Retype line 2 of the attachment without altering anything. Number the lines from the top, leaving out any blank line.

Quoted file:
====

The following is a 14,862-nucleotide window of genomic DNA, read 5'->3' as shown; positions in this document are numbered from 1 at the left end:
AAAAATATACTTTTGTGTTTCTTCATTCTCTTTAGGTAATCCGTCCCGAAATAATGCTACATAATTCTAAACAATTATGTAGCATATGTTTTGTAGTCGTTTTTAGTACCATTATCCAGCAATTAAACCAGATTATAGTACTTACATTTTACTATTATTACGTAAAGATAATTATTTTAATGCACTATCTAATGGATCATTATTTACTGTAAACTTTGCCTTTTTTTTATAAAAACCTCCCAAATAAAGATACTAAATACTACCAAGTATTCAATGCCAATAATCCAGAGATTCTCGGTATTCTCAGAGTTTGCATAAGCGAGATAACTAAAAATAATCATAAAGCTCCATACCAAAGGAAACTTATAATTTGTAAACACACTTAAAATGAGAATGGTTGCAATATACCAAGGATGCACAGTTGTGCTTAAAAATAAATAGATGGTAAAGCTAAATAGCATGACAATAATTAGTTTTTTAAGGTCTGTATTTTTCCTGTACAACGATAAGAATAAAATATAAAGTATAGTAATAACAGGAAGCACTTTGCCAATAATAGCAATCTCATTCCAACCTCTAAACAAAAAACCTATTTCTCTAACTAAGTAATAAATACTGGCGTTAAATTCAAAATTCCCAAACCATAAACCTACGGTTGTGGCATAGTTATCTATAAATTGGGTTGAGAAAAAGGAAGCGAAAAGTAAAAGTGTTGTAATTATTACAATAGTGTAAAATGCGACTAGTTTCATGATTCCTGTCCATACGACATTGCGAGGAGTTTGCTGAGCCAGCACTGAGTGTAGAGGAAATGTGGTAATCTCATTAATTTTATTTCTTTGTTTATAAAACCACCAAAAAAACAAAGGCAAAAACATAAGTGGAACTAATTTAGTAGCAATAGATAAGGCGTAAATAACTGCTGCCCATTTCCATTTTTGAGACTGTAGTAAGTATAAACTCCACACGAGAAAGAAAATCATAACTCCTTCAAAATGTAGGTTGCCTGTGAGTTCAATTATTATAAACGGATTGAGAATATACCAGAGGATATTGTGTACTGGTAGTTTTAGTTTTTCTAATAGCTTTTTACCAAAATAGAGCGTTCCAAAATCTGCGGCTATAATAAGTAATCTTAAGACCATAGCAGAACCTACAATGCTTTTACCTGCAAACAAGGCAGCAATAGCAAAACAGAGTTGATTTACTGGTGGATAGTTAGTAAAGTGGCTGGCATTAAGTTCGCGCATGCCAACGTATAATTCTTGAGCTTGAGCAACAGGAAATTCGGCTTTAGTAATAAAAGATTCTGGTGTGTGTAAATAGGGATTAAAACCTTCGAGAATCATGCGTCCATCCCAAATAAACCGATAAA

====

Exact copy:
AAAAATATACTTTTGTGTTTCTTCATTCTCTTTAGGTAATCCGTCCCGAAATAATGCTACATAATTCTAAACAATTATGTAGCATATGTTTTGTAGTCGTTTTTAGTACCATTATCCAGCAATTAAACCAGATTATAGTACTTACATTTTACTATTATTACGTAAAGATAATTATTTTAATGCACTATCTAATGGATCATTATTTACTGTAAACTTTGCCTTTTTTTTATAAAAACCTCCCAAATAAAGATACTAAATACTACCAAGTATTCAATGCCAATAATCCAGAGATTCTCGGTATTCTCAGAGTTTGCATAAGCGAGATAACTAAAAATAATCATAAAGCTCCATACCAAAGGAAACTTATAATTTGTAAACACACTTAAAATGAGAATGGTTGCAATATACCAAGGATGCACAGTTGTGCTTAAAAATAAATAGATGGTAAAGCTAAATAGCATGACAATAATTAGTTTTTTAAGGTCTGTATTTTTCCTGTACAACGATAAGAATAAAATATAAAGTATAGTAATAACAGGAAGCACTTTGCCAATAATAGCAATCTCATTCCAACCTCTAAACAAAAAACCTATTTCTCTAACTAAGTAATAAATACTGGCGTTAAATTCAAAATTCCCAAACCATAAACCTACGGTTGTGGCATAGTTATCTATAAATTGGGTTGAGAAAAAGGAAGCGAAAAGTAAAAGTGTTGTAATTATTACAATAGTGTAAAATGCGACTAGTTTCATGATTCCTGTCCATACGACATTGCGAGGAGTTTGCTGAGCCAGCACTGAGTGTAGAGGAAATGTGGTAATCTCATTAATTTTATTTCTTTGTTTATAAAACCACCAAAAAAACAAAGGCAAAAACATAAGTGGAACTAATTTAGTAGCAATAGATAAGGCGTAAATAACTGCTGCCCATTTCCATTTTTGAGACTGTAGTAAGTATAAACTCCACACGAGAAAGAAAATCATAACTCCTTCAAAATGTAGGTTGCCTGTGAGTTCAATTATTATAAACGGATTGAGAATATACCAGAGGATATTGTGTACTGGTAGTTTTAGTTTTTCTAATAGCTTTTTACCAAAATAGAGCGTTCCAAAATCTGCGGCTATAATAAGTAATCTTAAGACCATAGCAGAACCTACAATGCTTTTACCTGCAAACAAGGCAGCAATAGCAAAACAGAGTTGATTTACTGGTGGATAGTTAGTAAAGTGGCTGGCATTAAGTTCGCGCATGCCAACGTATAATTCTTGAGCTTGAGCAACAGGAAATTCGGCTTTAGTAATAAAAGATTCTGGTGTGTGTAAATAGGGATTAAAACCTTCGAGAATCATGCGTCCATCCCAAATAAACCGATAAA